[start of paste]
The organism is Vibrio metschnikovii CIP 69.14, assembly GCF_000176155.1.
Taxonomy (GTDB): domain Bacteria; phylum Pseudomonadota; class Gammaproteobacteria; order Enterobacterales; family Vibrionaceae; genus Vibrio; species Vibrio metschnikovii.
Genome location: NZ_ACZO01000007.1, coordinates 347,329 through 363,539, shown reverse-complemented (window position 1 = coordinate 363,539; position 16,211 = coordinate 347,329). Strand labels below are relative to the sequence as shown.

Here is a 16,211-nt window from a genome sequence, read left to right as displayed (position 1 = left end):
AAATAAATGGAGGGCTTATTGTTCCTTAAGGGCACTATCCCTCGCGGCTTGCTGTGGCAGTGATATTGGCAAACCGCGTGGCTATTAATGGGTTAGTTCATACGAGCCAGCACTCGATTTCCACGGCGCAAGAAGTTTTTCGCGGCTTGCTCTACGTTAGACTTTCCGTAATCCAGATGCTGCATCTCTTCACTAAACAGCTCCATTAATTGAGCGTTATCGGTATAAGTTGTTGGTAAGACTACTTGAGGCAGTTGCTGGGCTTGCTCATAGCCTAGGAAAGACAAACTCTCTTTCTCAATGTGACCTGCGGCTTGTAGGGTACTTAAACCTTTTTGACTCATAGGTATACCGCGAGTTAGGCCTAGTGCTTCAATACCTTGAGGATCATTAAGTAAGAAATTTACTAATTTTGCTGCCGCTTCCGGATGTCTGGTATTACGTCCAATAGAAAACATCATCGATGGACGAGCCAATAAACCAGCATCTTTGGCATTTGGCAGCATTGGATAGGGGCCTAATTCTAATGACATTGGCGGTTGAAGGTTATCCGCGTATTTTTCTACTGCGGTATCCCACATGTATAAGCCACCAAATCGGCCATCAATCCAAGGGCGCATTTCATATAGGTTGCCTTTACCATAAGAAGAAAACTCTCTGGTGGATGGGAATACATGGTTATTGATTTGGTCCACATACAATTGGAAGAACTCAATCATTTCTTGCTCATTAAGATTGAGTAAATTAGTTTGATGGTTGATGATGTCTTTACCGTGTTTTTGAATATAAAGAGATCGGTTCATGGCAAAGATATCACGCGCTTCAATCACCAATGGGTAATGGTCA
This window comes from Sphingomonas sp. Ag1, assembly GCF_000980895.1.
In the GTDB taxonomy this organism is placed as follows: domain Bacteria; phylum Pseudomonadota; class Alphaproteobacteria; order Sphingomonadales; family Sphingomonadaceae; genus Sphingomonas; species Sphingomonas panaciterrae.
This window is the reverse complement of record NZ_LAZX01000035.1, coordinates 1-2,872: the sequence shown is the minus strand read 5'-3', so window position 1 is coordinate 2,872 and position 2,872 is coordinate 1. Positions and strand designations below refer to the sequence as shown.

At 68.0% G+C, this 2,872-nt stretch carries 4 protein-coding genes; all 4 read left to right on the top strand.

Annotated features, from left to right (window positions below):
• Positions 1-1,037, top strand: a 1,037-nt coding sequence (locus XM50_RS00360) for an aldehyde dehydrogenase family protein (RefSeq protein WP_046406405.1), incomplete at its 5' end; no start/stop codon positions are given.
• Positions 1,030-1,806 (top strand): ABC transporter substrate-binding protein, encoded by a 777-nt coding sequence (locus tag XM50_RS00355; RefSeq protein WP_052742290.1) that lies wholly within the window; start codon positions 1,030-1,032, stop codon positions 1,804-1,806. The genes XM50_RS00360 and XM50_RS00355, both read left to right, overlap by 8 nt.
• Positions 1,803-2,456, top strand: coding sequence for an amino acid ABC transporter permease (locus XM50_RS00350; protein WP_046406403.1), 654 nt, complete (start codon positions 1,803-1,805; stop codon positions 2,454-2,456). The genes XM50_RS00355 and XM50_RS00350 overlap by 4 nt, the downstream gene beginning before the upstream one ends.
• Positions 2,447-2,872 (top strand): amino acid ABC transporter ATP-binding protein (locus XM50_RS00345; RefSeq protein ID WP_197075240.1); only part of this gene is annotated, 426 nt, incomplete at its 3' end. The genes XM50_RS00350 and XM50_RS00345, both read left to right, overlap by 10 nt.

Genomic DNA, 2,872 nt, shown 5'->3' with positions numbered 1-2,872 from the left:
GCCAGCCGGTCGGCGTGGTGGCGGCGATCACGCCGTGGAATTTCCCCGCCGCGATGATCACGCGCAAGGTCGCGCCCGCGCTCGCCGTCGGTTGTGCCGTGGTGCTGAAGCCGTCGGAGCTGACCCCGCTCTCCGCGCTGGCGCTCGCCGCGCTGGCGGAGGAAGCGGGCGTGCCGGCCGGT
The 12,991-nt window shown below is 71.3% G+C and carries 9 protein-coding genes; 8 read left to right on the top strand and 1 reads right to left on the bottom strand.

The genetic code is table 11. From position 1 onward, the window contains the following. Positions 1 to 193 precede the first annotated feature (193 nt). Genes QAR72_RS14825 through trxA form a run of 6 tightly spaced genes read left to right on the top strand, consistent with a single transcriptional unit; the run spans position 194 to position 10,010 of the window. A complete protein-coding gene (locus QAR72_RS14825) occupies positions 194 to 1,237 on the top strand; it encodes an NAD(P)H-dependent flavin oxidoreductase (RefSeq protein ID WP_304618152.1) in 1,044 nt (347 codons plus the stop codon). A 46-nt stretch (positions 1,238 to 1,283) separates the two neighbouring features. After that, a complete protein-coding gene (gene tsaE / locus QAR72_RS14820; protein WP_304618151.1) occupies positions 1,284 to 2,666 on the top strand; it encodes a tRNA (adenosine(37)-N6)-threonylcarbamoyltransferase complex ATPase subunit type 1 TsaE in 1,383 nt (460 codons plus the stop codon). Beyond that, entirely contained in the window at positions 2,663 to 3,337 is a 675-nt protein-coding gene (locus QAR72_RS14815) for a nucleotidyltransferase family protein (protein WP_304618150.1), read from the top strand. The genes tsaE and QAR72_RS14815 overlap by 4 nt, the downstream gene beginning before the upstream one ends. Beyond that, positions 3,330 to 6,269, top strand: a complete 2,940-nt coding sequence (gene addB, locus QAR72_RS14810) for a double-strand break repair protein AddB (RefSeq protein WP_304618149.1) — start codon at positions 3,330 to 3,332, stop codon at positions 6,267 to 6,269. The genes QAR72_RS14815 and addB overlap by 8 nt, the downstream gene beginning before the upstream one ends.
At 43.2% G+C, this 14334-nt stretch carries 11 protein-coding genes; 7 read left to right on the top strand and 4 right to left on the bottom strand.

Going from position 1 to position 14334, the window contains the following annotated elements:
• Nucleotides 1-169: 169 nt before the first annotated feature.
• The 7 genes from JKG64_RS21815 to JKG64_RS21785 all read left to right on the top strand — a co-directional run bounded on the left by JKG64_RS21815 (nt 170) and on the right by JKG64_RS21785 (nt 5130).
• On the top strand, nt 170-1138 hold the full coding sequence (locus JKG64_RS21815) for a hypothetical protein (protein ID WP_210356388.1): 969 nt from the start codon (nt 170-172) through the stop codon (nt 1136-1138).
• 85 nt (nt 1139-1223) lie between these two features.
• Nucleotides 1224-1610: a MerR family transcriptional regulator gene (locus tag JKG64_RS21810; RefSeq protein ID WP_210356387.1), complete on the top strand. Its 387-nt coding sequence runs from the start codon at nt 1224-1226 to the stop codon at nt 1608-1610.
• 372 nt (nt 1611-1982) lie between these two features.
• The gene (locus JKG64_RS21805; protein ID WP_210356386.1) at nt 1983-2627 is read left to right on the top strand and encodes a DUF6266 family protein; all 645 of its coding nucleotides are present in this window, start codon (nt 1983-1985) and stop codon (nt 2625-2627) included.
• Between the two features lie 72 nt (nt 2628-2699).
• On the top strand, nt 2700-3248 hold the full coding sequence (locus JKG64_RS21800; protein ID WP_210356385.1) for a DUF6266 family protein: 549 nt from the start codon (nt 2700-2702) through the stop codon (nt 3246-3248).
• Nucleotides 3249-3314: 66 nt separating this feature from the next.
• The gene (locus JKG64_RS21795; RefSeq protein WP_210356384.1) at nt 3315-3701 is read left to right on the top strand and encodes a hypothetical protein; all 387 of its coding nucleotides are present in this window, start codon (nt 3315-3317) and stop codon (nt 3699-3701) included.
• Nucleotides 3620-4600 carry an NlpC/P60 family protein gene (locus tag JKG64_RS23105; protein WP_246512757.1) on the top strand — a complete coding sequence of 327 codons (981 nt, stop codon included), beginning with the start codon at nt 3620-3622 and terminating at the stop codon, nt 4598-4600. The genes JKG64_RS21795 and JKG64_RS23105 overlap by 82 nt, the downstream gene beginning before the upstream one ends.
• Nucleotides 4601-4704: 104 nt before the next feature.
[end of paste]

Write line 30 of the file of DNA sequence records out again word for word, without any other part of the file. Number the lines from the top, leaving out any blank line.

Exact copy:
• Nucleotides 3249-3314: 66 nt separating this feature from the next.